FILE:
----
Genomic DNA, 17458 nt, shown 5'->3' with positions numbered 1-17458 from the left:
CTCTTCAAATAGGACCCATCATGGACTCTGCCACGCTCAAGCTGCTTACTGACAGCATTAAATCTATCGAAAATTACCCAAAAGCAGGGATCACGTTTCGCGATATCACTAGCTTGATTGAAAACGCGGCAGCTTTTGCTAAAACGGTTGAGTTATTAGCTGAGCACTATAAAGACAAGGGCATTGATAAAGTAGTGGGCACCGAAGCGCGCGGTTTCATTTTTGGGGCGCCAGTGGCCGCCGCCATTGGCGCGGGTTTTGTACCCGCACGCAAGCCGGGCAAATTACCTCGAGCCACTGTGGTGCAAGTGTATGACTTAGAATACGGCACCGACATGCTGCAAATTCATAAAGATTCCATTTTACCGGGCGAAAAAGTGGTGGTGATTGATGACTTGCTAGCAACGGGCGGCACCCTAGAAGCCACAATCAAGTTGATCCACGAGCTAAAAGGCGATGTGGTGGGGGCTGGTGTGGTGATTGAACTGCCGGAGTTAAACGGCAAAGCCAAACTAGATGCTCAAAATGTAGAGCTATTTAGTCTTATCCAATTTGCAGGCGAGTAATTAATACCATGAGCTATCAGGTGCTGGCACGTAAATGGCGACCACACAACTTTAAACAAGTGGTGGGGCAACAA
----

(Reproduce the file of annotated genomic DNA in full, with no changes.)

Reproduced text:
Genomic DNA, 17458 nt, shown 5'->3' with positions numbered 1-17458 from the left:
CTCTTCAAATAGGACCCATCATGGACTCTGCCACGCTCAAGCTGCTTACTGACAGCATTAAATCTATCGAAAATTACCCAAAAGCAGGGATCACGTTTCGCGATATCACTAGCTTGATTGAAAACGCGGCAGCTTTTGCTAAAACGGTTGAGTTATTAGCTGAGCACTATAAAGACAAGGGCATTGATAAAGTAGTGGGCACCGAAGCGCGCGGTTTCATTTTTGGGGCGCCAGTGGCCGCCGCCATTGGCGCGGGTTTTGTACCCGCACGCAAGCCGGGCAAATTACCTCGAGCCACTGTGGTGCAAGTGTATGACTTAGAATACGGCACCGACATGCTGCAAATTCATAAAGATTCCATTTTACCGGGCGAAAAAGTGGTGGTGATTGATGACTTGCTAGCAACGGGCGGCACCCTAGAAGCCACAATCAAGTTGATCCACGAGCTAAAAGGCGATGTGGTGGGGGCTGGTGTGGTGATTGAACTGCCGGAGTTAAACGGCAAAGCCAAACTAGATGCTCAAAATGTAGAGCTATTTAGTCTTATCCAATTTGCAGGCGAGTAATTAATACCATGAGCTATCAGGTGCTGGCACGTAAATGGCGACCACACAACTTTAAACAAGTGGTGGGGCAACAA